All-four is an urban transport scheme first annunciated by the Brooklyn_Manhattan Transit Corporation (BMT—New York City) in the 1930s in which different transportation technologies are chosen and implemented in an integrated system.
The four modes of transport included in the scheme are:
- rapid transit (also known as metros, subways, elevateds)
- trams (also known as streetcars, trolleys, light rail transit)
- trolleybuses (also known as trackless trolleys, trolley coaches, trolley buses, electric buses)
- omnibuses (also known as buses, motor coaches)
All of these are electrically-driven from a remote power source, except the last, driven by on-board petrol engines, with the power transmitted to the driving wheels mechanically or by electric generation.
The concept was intended to cast each of the four modes as complementary, rather than competitive, in a unified transit system. Prior to promotion of this concept, the modes were often seen as separate entities, with interested parties promoting one or the other as "best," a competition that still exists today. With petrol buses especially, routes were sometimes set up in competition with street railway companies by often-illegal entrepreneurs, looking to skim the franchised companies' fares and profits. These vehicles, sometimes no more than an automobile following streetcar routes, were called jitneys, a reference to the nickel (US five cents) fare charged.
Hierarchy of Usage
Running from the bottom of the list (petrol buses) to the top (rapid transit) all-four represents increasing capital-construction and infrastructure-maintenance costs balanced by increasing system capacity, speed of operation, operating efficiency and vehicle durability in terms of maintenance and useful life. These latter advantages result in lower capital costs going forward through longer amortization periods, lower operating costs due to efficiencies of electric and rail operation, and significantly lower labor costs due to larger vehicles and the ability to link rail vehicles into trains consisting of as many as eleven cars. Customer satisfaction also tends to increase as transport modes move up the hierarchy due to improved speed and ride comfort.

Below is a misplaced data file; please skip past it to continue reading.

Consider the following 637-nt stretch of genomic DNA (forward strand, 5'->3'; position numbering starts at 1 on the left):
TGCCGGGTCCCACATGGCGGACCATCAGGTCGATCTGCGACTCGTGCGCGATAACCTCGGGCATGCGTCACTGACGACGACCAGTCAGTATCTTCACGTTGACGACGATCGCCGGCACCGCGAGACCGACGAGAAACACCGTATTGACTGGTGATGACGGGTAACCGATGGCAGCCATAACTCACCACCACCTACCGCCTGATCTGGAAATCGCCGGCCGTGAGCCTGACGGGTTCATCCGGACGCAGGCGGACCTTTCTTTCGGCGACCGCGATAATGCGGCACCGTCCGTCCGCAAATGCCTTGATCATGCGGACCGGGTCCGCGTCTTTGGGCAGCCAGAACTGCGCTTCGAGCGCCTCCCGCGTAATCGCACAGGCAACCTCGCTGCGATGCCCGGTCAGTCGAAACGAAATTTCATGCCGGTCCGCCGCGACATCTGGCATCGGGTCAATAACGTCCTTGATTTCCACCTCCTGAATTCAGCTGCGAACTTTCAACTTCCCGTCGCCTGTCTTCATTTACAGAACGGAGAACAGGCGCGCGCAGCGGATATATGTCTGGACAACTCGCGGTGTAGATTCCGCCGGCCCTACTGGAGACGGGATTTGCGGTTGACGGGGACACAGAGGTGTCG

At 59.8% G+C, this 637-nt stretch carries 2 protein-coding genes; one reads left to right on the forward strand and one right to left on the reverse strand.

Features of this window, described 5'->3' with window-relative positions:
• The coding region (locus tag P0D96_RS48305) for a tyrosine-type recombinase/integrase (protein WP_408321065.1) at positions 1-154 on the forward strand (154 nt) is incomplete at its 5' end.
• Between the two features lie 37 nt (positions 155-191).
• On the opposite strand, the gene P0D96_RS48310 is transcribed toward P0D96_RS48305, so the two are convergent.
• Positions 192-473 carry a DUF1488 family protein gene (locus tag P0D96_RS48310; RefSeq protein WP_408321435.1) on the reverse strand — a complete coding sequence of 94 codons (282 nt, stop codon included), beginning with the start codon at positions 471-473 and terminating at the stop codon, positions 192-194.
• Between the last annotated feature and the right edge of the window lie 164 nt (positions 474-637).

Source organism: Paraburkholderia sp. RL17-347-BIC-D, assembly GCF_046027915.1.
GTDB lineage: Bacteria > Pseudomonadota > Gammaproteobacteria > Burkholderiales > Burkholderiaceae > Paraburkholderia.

All-four as a planning tool
The BMT's concept was that each mode had a niche to fill, depending upon market demand. Petrol buses were a "starter" system, to provide service to areas of light traffic and new subdivisions. When and if demand outpaced the buses' economic usage, a new trolleybus or tram line would substitute for all or part of the petrol buses' route. If the choice was to be a trolleybus, most of that route's electrical infrastructure could be used for an upgrading to a full tramway. The heaviest tram routes in turn could plot the route of heavy rapid transit lines.
The BMT pioneered introducing petrol buses on a large number of marginal routes through its subsidiary Brooklyn Bus Corporation, and substituted a single trolleybus for a streetcar line, the Avenue C/Cortelyou Road line in Brooklyn. As the system was taken over by the City of New York in 1940, the BMT management never had the opportunity to bring the concept to full fruition.
The scheme is still alive today, though not widely practiced. This was originally caused by the contraction of trolleybus and tram routes in North America and to a lesser extent in the rest of the world, but more recently by the continued contraction of market for trolleybuses, even as the market for tramways in the form of light rail and pre-Metros, conventional rapid transit, and even petrol buses in the form of bus rapid transit have gained.
Still, a few impressive systems exist. San Francisco, California, especially, has seen some of the best implementation of the hierarchy, with trolleybuses replacing petrol on some routes, and expansion of light rail lines and the BART rapid transit system. All-four also survives in Philadelphia, Pennsylvania, and Mexico City as well as a number of cities outside the Americas, including Moscow and Russia.